During the first swimming lesson, he introduced his teaching philosophy to me in more practical terms. He threw me into the water while my classmates — including Marlies — looked on and cheered. He yelled, “Swim or drown, I don’t care. From now on, it’s survival of the fittest, just like in nature. You will not embarrass me or this class any longer, do you hear me?” I didn’t hear any of it then, because I was too busy drowning.
How I made it back to shallower water, I don’t remember. What I do remember is throwing up in the bathroom afterward. But those bad times seemed to be behind me when I discovered the magic device that would help me to overcome my fear of water. Once in possession of my lifesaver I would show him, my parents, and my classmates that I deserved to be alive.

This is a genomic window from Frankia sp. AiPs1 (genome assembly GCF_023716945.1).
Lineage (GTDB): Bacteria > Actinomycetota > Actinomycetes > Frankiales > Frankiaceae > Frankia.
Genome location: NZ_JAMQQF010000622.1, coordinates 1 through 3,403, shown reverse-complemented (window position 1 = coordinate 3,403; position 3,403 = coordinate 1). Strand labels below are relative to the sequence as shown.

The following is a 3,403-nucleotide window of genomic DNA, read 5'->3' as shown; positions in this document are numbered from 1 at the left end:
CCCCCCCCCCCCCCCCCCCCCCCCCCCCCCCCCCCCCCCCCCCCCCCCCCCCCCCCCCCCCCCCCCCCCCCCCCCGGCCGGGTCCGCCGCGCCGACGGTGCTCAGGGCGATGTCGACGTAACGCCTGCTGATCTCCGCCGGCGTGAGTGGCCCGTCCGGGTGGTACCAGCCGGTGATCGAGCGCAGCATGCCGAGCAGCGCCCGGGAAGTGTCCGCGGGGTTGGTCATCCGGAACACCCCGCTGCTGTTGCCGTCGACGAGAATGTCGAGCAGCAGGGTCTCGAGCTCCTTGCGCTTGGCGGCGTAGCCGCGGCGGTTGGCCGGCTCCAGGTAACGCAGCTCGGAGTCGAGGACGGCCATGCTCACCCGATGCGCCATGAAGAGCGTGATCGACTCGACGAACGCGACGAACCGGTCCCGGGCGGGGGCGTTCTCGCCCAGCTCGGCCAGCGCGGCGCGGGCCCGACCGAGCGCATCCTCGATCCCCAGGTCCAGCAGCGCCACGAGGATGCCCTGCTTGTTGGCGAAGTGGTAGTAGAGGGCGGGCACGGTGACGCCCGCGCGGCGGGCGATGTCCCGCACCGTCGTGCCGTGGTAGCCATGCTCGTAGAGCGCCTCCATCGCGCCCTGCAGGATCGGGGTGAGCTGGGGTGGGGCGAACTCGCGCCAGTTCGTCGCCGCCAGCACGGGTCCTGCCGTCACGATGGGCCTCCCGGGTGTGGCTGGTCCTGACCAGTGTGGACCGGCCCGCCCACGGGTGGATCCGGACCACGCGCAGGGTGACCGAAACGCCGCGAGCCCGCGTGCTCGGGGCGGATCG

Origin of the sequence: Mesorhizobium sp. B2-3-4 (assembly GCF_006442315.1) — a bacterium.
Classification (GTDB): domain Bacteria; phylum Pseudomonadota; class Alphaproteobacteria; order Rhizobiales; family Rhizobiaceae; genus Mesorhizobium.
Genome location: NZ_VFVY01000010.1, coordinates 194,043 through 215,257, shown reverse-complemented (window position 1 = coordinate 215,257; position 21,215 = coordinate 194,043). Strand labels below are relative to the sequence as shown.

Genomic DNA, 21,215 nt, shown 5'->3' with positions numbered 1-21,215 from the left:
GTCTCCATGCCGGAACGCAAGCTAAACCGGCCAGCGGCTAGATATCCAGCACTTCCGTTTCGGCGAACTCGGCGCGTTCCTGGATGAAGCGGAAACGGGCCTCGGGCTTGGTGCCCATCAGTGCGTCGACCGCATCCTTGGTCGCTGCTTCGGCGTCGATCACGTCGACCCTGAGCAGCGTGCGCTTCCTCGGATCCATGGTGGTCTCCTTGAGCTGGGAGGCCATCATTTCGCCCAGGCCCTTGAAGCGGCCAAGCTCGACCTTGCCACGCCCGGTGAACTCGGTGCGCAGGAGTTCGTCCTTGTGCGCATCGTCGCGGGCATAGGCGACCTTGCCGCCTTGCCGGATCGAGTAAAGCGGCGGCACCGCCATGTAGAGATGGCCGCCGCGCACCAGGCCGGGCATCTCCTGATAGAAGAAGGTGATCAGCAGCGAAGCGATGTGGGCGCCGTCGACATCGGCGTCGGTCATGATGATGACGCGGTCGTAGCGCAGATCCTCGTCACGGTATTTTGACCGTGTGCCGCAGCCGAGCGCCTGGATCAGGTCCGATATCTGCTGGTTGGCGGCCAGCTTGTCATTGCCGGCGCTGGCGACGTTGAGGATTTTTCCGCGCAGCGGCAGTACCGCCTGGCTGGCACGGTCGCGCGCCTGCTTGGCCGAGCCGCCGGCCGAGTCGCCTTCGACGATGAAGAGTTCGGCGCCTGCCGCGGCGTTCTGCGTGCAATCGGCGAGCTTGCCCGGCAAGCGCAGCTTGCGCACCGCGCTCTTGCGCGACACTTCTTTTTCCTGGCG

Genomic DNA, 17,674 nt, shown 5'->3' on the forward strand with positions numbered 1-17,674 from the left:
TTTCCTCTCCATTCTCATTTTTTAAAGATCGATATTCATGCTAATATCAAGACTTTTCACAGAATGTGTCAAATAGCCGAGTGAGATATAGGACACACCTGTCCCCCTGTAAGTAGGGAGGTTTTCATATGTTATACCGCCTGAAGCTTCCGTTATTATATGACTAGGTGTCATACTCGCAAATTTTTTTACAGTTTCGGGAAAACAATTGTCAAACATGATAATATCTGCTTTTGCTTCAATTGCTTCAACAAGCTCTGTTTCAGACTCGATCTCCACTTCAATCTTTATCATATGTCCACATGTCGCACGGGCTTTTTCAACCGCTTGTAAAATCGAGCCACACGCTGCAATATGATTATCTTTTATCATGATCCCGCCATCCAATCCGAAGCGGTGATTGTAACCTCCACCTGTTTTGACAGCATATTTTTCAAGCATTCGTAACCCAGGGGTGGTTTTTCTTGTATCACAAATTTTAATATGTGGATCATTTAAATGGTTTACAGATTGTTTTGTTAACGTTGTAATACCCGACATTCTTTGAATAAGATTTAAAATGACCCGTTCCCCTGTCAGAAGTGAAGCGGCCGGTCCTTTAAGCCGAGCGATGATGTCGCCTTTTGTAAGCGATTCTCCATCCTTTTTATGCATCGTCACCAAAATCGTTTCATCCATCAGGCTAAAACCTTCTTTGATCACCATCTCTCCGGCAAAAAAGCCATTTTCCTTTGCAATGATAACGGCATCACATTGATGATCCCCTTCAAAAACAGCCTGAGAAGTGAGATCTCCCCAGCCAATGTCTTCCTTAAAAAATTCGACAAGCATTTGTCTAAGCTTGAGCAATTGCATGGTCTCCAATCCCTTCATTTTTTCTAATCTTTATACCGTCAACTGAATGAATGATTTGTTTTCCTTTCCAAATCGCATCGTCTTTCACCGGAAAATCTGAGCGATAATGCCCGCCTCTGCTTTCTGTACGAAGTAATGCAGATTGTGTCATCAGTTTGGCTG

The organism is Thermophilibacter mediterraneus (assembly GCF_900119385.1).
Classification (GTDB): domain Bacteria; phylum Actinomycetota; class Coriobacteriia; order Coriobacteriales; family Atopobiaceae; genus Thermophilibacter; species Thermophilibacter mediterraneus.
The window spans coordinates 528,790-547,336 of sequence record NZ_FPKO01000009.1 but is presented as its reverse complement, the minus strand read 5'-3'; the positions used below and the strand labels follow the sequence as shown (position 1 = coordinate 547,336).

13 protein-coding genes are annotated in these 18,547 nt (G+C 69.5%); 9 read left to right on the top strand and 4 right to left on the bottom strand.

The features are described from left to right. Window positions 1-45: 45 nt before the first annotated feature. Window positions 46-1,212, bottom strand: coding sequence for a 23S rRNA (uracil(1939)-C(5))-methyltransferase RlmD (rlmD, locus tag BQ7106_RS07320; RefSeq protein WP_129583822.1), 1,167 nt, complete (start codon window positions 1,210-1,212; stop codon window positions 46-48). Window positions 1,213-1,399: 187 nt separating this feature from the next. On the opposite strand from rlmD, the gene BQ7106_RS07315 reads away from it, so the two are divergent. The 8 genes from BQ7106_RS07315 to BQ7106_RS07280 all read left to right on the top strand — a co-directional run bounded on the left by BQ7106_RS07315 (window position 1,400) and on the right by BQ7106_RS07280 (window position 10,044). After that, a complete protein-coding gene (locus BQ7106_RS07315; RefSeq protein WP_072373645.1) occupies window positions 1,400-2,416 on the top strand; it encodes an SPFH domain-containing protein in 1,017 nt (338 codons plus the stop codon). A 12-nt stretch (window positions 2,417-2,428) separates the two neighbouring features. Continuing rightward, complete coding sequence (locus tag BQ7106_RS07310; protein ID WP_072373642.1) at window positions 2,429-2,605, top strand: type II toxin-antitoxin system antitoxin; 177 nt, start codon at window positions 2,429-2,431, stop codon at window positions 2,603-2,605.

Three weeks after I ordered it, the device arrived in a small box. I had no idea what to expect. I ripped off the paper and found a black rubber tube with a valve sticking out of it, not unlike my teacher’s finger when he raised it toward the ceiling as if he wanted the Aryan gods to bear witness to my worthlessness. A folded sheet of foolproof instructions read as follows: 1) Undress. 2) Inflate device. 3) Put device around your hips, using hooks to secure. 4) Put on swim trunks. 5) Enjoy the water!
I examined it over and over. There was nothing invisible about it at all. It was black and ugly. I sat on my bed and cried until I had no tears left. Then I pulled myself together. I undressed, blew air into the tube, hooked it around my hips, and pulled my swim trunks up as high as I could. Then I stuffed the ring down as far as it would go. I had to admit, they hadn’t actually lied to me; the ring was invisible, though I looked like a snake that had just eaten a very fat guinea pig for lunch, or a skinny little boy with extremely wide hips. I cried again, but continued to experiment with deflating it a little more and a little more and still a little more. And behold, my fat hips shrank before my very eyes. I prayed that nobody would be able to see it.